This forward currency hedging generates about 3%, so when we add 3% to -0.25%, we now have a negatively yielding ten year German Bund yielding +2.75% for a US investor!  Similarly, a 3 month German Bund yielding -0.50% is about 2.5% hedged yield, and a two year German Bund yielding -0.67% is equivalent to a 2.30% hedged yield.  On the other hand, for a Euro based investor, the act of hedging the currency risk reduces the yield of a ten year maturity Treasury note to -0.83%!  In other words it converts positive US dollar yields (for a US Dollar investor) to negative yields (for a Euro investor).

The chart below (Source: Morgan Stanley) shows the currency hedged yields of the US, Euro and Japanese 10 year maturity government bonds from the perspective of investors in various countries.  Even though every country in this list has a much lower un-hedged yield than the US treasury (the lone exception is Italy, which I will come to below), the hedged yield for every country’s bonds is higher than the yield of the US 10 year Treasury.  This is an example of the carry trade at its finest, and perhaps most dangerous.  By taking a long term low yielding asset, and by using a derivative contract, the low yield is turned into a high yield, temporarily, and vice versa.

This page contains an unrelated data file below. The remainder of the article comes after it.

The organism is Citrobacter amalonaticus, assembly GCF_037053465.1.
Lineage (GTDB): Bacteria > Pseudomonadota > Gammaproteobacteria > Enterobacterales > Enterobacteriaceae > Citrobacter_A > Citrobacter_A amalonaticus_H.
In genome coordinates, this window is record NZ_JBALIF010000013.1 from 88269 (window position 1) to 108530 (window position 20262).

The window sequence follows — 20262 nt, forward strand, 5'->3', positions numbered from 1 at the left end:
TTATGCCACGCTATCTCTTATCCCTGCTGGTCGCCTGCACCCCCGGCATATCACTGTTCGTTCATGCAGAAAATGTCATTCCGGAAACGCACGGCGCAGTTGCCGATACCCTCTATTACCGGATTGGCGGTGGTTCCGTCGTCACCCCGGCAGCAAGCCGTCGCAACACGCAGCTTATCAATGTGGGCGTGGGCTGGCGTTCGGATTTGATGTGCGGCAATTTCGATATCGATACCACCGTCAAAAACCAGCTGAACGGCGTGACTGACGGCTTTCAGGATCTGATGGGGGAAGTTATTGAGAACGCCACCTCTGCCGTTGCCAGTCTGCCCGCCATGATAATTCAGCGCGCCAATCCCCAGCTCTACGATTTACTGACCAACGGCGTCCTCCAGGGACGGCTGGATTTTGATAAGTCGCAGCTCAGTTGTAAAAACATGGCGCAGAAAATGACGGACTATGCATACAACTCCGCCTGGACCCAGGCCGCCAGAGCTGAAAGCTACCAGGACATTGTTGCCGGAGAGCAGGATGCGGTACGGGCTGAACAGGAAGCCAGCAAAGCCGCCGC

Currency hedged yield on 10 year government bonds from the perspective of investors in Dollar, Euro and Yen

This state of affairs, where arguably the US 10 year treasury is lower hedged yield than any other country, is not completely an accident.  Global Central Banks have been easing policy, while the US has been tightening policy – and this might soon begin to change.

The lower policy rates in foreign countries result in carry benefit in the “internal” market and also in the “external” market.  For example, in Europe, very negative short term yields (-0.65%) result in positive carry even for a 10 year Bund at -0.25% for internal European buyers, such as indexers, or Euroland banks. This is because if one buys a bond at -0.25%, with a fixed yield curve shape the bond rolls down towards the more negative shorter term yield, which results in positive total return. Indeed, the increasing Target 2 deficits of Italy and others are a symptom of the fact that money is being recycled from Italy back into German Bunds, presumably because despite negative yields, the carry and safety of being in Bunds is worth the risks to Italian holders of Euros and Italian bonds.  In addition, by reducing short term interest rates and the consequent application of the covered interest rate parity relationship, the Central Banks are unknowingly encouraging the kind of speculation we discussed previously, i.e. external buying of the negative yielding assets and converting them to positive yielding assets through the exchange rate.